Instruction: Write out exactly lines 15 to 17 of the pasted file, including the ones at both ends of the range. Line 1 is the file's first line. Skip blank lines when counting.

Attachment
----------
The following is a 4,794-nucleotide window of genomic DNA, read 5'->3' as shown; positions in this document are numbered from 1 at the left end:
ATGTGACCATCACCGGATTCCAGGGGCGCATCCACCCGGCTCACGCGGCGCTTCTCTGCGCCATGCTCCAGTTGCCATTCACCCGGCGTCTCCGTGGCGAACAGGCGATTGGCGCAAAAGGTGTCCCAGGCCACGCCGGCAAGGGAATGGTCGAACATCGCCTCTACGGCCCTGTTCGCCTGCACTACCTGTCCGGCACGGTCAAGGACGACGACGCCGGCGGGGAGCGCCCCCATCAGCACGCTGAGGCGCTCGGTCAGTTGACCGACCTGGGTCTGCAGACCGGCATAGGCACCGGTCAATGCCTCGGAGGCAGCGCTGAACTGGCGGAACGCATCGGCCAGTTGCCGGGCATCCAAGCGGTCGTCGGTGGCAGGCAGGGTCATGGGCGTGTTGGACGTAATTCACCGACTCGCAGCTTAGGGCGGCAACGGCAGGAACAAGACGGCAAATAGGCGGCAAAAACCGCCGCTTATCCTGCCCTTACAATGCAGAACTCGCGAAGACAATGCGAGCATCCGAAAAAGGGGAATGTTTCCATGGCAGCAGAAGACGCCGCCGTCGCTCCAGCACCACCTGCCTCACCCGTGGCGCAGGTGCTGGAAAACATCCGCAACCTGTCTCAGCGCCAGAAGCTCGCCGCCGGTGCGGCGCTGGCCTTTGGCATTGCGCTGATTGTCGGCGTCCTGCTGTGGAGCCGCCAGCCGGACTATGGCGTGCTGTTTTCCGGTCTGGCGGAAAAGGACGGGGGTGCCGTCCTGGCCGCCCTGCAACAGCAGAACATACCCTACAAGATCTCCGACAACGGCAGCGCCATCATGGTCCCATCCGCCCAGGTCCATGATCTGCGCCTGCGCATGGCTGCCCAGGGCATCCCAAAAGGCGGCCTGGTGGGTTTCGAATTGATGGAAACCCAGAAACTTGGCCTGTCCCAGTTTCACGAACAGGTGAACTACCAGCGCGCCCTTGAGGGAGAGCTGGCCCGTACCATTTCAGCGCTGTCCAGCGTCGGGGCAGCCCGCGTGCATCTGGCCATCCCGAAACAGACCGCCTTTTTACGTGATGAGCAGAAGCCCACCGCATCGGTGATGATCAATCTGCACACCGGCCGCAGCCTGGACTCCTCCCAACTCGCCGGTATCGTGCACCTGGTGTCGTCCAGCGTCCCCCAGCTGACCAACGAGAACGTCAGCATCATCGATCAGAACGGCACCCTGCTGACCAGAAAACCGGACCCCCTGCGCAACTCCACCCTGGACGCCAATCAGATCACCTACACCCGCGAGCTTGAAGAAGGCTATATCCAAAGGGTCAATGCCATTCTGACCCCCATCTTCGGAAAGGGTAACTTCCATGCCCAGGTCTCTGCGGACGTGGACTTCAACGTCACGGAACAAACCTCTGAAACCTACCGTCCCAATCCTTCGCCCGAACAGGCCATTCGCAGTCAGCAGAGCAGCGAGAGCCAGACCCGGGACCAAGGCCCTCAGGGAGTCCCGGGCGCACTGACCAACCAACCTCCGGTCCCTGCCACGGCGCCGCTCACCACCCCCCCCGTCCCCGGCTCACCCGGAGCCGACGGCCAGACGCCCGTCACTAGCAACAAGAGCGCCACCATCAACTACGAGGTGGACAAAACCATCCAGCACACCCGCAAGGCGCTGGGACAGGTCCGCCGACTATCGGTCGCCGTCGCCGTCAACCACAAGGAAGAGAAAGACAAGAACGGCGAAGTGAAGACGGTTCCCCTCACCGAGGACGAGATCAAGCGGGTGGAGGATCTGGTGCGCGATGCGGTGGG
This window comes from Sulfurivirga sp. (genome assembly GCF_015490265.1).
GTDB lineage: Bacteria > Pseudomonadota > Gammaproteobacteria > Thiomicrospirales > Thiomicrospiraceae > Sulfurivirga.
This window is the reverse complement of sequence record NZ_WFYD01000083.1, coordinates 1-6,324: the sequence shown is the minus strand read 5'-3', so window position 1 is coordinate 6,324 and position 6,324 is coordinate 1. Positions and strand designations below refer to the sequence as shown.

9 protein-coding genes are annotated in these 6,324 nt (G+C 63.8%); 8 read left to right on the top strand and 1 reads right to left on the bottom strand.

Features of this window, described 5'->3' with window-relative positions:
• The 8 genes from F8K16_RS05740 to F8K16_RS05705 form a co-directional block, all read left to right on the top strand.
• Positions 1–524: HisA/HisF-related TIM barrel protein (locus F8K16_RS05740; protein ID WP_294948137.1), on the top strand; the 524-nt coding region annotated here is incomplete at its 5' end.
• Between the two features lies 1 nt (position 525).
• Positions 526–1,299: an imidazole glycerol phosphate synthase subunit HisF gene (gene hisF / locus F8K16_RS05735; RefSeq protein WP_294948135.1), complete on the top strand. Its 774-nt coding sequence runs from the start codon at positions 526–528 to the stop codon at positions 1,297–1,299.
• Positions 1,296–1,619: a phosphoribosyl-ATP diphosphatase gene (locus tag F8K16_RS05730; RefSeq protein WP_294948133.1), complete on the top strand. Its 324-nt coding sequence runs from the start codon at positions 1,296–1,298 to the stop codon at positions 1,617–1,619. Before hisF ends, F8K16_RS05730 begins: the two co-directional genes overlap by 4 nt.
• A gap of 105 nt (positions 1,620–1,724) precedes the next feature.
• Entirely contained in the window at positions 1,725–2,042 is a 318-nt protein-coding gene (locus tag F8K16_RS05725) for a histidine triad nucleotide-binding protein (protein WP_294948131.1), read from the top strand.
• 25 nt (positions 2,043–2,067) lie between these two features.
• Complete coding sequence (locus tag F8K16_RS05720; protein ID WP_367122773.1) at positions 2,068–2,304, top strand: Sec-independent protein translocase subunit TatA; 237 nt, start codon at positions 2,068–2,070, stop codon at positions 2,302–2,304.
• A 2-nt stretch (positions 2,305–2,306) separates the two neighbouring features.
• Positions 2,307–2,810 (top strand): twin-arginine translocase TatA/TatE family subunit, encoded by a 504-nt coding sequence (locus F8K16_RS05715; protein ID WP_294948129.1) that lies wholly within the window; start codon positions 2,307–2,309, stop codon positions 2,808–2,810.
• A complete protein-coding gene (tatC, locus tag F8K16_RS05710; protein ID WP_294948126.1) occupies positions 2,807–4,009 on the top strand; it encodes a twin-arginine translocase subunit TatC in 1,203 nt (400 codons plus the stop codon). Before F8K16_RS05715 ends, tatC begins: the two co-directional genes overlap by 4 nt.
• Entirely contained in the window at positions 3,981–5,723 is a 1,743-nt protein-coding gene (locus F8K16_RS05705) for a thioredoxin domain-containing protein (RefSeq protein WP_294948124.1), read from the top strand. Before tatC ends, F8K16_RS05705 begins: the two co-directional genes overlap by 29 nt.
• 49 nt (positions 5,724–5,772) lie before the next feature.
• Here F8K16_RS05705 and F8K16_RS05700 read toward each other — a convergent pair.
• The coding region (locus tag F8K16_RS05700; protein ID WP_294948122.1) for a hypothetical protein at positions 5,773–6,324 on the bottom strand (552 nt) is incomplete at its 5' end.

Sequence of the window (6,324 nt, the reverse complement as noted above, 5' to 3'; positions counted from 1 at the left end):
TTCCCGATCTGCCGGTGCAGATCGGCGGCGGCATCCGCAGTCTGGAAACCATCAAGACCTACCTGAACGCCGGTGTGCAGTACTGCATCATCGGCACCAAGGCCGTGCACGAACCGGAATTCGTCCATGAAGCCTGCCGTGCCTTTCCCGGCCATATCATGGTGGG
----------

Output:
• 25 nt (positions 2,043–2,067) lie between these two features.
• Complete coding sequence (locus tag F8K16_RS05720; protein ID WP_367122773.1) at positions 2,068–2,304, top strand: Sec-independent protein translocase subunit TatA; 237 nt, start codon at positions 2,068–2,070, stop codon at positions 2,302–2,304.
• A 2-nt stretch (positions 2,305–2,306) separates the two neighbouring features.